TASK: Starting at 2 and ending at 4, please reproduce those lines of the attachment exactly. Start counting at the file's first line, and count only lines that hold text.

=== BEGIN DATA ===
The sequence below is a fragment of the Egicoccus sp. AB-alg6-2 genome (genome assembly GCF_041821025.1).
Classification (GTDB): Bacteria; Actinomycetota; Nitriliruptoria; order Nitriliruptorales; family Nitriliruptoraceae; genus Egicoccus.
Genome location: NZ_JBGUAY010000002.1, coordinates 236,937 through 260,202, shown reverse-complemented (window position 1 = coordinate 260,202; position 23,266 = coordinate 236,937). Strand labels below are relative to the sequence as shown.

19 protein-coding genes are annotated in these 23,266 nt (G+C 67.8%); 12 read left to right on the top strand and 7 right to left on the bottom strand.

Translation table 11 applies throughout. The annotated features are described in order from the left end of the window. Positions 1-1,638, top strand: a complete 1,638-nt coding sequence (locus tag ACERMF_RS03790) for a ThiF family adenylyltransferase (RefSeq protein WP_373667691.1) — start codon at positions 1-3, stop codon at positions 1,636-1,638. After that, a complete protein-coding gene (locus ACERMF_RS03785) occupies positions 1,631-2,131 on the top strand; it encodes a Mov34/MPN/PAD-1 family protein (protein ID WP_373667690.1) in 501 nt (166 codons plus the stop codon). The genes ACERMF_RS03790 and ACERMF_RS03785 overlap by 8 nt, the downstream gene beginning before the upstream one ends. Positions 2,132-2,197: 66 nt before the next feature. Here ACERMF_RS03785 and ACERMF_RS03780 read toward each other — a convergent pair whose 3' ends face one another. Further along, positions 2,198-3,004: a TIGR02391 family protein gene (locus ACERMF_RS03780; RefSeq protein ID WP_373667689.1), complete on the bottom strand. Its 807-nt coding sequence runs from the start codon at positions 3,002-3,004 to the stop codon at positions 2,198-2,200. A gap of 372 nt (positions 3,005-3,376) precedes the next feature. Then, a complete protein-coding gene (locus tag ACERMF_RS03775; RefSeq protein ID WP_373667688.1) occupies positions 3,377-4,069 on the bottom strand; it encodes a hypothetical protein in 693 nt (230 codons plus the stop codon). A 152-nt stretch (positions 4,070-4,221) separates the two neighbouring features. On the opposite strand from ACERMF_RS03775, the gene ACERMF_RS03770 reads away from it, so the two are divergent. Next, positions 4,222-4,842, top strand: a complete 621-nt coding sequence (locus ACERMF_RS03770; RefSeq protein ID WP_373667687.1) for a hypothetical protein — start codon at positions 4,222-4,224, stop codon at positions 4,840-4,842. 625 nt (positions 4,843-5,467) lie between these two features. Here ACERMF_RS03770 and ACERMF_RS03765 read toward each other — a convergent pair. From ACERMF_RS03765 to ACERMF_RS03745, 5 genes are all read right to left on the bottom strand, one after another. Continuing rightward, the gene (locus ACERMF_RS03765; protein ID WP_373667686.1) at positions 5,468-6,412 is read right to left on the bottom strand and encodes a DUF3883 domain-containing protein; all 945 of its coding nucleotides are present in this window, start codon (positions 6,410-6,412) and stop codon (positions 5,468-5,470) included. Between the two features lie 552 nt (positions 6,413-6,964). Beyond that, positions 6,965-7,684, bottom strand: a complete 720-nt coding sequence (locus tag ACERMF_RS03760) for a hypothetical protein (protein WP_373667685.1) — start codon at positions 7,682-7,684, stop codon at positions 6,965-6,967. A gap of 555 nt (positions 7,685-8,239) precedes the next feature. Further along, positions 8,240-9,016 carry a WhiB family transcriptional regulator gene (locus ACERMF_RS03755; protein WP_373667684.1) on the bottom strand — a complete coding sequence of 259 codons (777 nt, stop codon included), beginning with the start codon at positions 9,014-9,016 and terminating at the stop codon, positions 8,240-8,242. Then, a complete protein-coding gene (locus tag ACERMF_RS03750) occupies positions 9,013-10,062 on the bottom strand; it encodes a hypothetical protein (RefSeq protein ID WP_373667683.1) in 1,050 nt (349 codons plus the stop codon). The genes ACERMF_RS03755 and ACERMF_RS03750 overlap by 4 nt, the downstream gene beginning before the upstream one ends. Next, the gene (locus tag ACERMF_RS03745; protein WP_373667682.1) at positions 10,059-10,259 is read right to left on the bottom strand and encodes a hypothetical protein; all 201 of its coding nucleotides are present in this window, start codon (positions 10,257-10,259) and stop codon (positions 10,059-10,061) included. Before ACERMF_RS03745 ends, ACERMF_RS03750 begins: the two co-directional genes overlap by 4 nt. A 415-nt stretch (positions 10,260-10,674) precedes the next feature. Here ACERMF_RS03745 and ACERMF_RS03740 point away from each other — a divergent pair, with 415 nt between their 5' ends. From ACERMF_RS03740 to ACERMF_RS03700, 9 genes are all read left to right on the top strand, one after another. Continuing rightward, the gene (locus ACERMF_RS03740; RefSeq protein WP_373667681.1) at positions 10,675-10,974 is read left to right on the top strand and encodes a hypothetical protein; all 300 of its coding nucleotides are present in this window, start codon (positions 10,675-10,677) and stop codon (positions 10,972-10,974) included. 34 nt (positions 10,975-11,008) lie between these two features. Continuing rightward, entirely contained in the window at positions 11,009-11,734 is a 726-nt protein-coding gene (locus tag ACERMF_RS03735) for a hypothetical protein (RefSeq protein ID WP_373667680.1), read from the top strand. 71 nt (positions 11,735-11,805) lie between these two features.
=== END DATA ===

Classification (GTDB): Bacteria; Actinomycetota; Nitriliruptoria; order Nitriliruptorales; family Nitriliruptoraceae; genus Egicoccus.
Genome location: NZ_JBGUAY010000002.1, coordinates 236,937 through 260,202, shown reverse-complemented (window position 1 = coordinate 260,202; position 23,266 = coordinate 236,937). Strand labels below are relative to the sequence as shown.

19 protein-coding genes are annotated in these 23,266 nt (G+C 67.8%); 12 read left to right on the top strand and 7 right to left on the bottom strand.